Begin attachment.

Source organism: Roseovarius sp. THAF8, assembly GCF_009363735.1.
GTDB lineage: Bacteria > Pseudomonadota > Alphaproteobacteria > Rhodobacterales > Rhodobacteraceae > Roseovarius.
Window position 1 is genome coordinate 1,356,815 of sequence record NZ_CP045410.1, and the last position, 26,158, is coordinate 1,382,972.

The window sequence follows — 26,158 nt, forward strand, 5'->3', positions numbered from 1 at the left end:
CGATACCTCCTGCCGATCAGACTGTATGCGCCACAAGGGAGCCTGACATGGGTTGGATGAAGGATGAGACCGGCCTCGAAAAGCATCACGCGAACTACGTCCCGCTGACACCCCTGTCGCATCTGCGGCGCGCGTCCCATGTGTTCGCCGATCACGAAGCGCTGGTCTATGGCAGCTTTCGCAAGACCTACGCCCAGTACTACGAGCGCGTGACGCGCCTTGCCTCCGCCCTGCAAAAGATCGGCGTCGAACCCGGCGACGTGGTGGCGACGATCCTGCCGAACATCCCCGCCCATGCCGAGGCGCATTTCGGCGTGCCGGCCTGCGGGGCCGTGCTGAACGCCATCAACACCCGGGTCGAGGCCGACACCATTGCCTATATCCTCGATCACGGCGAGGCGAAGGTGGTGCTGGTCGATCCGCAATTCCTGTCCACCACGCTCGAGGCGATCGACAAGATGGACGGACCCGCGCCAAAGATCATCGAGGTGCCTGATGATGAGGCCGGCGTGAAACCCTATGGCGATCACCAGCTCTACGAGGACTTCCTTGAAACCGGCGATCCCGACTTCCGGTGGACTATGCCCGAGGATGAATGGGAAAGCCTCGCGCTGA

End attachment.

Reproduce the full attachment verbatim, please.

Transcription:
Source organism: Roseovarius sp. THAF8, assembly GCF_009363735.1.
GTDB lineage: Bacteria > Pseudomonadota > Alphaproteobacteria > Rhodobacterales > Rhodobacteraceae > Roseovarius.
Window position 1 is genome coordinate 1,356,815 of sequence record NZ_CP045410.1, and the last position, 26,158, is coordinate 1,382,972.

The window sequence follows — 26,158 nt, forward strand, 5'->3', positions numbered from 1 at the left end:
CGATACCTCCTGCCGATCAGACTGTATGCGCCACAAGGGAGCCTGACATGGGTTGGATGAAGGATGAGACCGGCCTCGAAAAGCATCACGCGAACTACGTCCCGCTGACACCCCTGTCGCATCTGCGGCGCGCGTCCCATGTGTTCGCCGATCACGAAGCGCTGGTCTATGGCAGCTTTCGCAAGACCTACGCCCAGTACTACGAGCGCGTGACGCGCCTTGCCTCCGCCCTGCAAAAGATCGGCGTCGAACCCGGCGACGTGGTGGCGACGATCCTGCCGAACATCCCCGCCCATGCCGAGGCGCATTTCGGCGTGCCGGCCTGCGGGGCCGTGCTGAACGCCATCAACACCCGGGTCGAGGCCGACACCATTGCCTATATCCTCGATCACGGCGAGGCGAAGGTGGTGCTGGTCGATCCGCAATTCCTGTCCACCACGCTCGAGGCGATCGACAAGATGGACGGACCCGCGCCAAAGATCATCGAGGTGCCTGATGATGAGGCCGGCGTGAAACCCTATGGCGATCACCAGCTCTACGAGGACTTCCTTGAAACCGGCGATCCCGACTTCCGGTGGACTATGCCCGAGGATGAATGGGAAAGCCTCGCGCTGA